Morgan Freeman, who did a fine job narrating the film, kept saying that “March of the Penguins” was all about love. I found it to be more about penguins. Perhaps there’s more love in the unrated DVD version.

Regardless, anyone who’s seen the movie, which features numerous scenes of penguins using their stubby little legs to trek seventy-five miles back and forth from the sea to their Antarctic breeding grounds, most likely stopped complaining about their commute for a couple of days.
We saw the movie on a whim at one of my favorite places in the world – the second-run, cheap seats theater. For two bucks, you can see all those movies that don’t quite seem worth ten bucks to see at the real theater, but still seem worth wasting two hours of your life on, like every movie with Will Ferrell in it.

The thing I love best about the cheap seats theater is that when a seat breaks or has something nasty spilled on it, they just throw a trash bag over the seat and move on with life. Also, they don’t waste money on things like heat, which helped to bring the Antarctic experience that much closer to home. It’s like the cheap version of IMAX – when you see your breath and you can’t feel your fingers, you really feel like you’re right there beside the penguins.

Our most memorable cheap seats experience came the day that Kara and I made the severe miscalculation of going to see a Harry Potter movie during a Sunday matinee. The theater was overflowing with little wizard wannabes, who would have done well to have studied up on the spell for, “Open a bag of Skittles without sending the entire contents bouncing across the theater floor.”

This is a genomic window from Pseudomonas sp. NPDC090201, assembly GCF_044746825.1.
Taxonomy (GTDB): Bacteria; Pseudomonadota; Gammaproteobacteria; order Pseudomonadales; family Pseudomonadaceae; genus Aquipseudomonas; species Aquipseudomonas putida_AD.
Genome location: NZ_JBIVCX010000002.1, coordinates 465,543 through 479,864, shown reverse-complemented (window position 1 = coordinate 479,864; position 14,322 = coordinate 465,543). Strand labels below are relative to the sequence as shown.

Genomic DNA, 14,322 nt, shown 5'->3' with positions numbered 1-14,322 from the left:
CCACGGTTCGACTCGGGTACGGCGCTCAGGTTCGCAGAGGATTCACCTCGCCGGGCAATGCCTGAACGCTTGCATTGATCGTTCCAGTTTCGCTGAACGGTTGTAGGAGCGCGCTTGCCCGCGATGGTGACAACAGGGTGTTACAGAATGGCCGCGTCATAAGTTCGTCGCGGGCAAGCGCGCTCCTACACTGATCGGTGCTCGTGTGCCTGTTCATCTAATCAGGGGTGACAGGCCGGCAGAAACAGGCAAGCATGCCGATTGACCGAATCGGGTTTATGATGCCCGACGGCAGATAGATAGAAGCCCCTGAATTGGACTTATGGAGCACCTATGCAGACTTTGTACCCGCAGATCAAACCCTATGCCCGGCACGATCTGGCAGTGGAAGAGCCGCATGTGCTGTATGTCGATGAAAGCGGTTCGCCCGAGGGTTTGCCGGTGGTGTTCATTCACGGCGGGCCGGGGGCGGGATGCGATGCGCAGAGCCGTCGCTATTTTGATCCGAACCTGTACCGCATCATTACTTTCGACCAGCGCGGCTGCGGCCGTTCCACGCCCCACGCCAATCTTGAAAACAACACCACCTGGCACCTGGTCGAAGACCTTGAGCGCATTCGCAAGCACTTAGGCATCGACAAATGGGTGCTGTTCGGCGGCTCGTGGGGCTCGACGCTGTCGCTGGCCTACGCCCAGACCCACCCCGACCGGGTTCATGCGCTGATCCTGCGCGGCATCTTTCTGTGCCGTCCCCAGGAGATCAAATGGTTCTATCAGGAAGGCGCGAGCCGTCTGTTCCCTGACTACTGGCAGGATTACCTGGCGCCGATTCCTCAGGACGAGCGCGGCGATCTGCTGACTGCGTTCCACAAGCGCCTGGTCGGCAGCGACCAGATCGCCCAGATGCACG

About halfway through the movie, a baby started crying. A normal muggle father would have simply taken the baby outside, but this one was not normal. For a good fifteen minutes, the baby tested out its new lungs in creative and ear-shattering ways. I have no idea what happened in the movie, but it was well worth my two bucks to watch the theater patrons slowly turn into an angry mob. One mother started taking up a collection, offering to head over to Kmart and buy them out of pitchforks and torches.

Finally, someone from across the theater politely asked, “Sir, could you please take your baby outside?”

The man stood up with his baby in his arms, proceeding to unleash a string of obscenities that would have made a pirate blush, making clear his intention to stay, while giving a free vocabulary lesson to dozens of children. Those words should only be taught to children by a parent who is trying to fix something.

The movie kept playing as an army of theater employees came to evict the man from his seat. We missed the whole movie and were out two bucks each, but sometimes you get more entertainment than you pay for.

You can throw popcorn at Mike Todd’s head online at